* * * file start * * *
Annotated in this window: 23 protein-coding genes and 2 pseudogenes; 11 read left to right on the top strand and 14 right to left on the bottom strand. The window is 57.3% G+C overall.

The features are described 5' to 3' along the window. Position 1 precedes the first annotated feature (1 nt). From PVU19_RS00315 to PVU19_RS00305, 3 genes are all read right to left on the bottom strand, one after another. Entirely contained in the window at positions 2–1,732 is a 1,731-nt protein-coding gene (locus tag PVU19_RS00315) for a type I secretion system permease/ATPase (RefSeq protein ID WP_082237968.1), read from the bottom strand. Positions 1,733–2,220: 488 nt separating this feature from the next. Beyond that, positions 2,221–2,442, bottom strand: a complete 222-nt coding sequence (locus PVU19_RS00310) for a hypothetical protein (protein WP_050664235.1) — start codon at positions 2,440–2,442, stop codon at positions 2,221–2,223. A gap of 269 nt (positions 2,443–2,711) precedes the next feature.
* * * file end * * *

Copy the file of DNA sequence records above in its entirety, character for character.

Annotated in this window: 23 protein-coding genes and 2 pseudogenes; 11 read left to right on the top strand and 14 right to left on the bottom strand. The window is 57.3% G+C overall.

The features are described 5' to 3' along the window. Position 1 precedes the first annotated feature (1 nt). From PVU19_RS00315 to PVU19_RS00305, 3 genes are all read right to left on the bottom strand, one after another. Entirely contained in the window at positions 2–1,732 is a 1,731-nt protein-coding gene (locus tag PVU19_RS00315) for a type I secretion system permease/ATPase (RefSeq protein ID WP_082237968.1), read from the bottom strand. Positions 1,733–2,220: 488 nt separating this feature from the next. Beyond that, positions 2,221–2,442, bottom strand: a complete 222-nt coding sequence (locus PVU19_RS00310) for a hypothetical protein (protein WP_050664235.1) — start codon at positions 2,440–2,442, stop codon at positions 2,221–2,223. A gap of 269 nt (positions 2,443–2,711) precedes the next feature.